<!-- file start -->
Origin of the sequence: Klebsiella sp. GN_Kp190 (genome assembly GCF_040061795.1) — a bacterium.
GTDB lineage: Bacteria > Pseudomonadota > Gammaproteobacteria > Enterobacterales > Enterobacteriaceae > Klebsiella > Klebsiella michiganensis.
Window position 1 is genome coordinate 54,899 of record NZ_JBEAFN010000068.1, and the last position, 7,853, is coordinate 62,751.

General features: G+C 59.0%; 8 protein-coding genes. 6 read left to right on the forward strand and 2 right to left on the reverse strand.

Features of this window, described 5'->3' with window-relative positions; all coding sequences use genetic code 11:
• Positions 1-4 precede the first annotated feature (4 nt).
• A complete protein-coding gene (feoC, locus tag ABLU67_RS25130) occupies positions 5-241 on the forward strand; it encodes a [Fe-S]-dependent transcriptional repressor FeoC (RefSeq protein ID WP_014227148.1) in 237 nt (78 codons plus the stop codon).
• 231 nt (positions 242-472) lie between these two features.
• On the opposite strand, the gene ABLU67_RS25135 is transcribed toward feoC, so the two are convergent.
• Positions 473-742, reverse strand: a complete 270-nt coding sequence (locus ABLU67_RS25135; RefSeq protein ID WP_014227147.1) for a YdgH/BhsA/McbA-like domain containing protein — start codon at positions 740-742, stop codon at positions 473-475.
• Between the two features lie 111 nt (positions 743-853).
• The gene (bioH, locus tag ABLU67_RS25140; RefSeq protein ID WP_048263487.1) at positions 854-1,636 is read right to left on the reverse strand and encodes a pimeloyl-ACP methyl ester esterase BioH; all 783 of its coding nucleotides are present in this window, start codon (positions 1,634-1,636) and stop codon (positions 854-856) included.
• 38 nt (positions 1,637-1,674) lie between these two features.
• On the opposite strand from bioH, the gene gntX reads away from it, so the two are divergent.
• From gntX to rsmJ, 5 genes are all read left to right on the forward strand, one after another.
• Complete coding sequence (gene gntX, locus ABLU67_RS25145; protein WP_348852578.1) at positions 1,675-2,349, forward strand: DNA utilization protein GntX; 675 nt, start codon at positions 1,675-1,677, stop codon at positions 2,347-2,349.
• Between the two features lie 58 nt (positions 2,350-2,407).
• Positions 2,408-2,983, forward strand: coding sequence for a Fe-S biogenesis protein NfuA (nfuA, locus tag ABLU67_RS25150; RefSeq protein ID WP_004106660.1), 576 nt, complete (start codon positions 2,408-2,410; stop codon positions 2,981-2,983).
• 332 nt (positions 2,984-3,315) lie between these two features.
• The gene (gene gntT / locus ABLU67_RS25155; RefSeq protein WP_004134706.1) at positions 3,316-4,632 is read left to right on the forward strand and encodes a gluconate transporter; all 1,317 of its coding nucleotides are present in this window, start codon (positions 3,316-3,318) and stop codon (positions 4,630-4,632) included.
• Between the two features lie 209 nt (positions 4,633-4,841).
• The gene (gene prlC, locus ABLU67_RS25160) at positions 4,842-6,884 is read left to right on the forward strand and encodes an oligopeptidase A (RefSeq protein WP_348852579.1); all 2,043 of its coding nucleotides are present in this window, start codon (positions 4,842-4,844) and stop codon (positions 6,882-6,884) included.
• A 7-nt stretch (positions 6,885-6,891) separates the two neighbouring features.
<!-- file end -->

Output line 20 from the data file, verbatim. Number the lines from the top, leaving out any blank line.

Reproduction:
• The gene (gene gntT / locus ABLU67_RS25155; RefSeq protein WP_004134706.1) at positions 3,316-4,632 is read left to right on the forward strand and encodes a gluconate transporter; all 1,317 of its coding nucleotides are present in this window, start codon (positions 3,316-3,318) and stop codon (positions 4,630-4,632) included.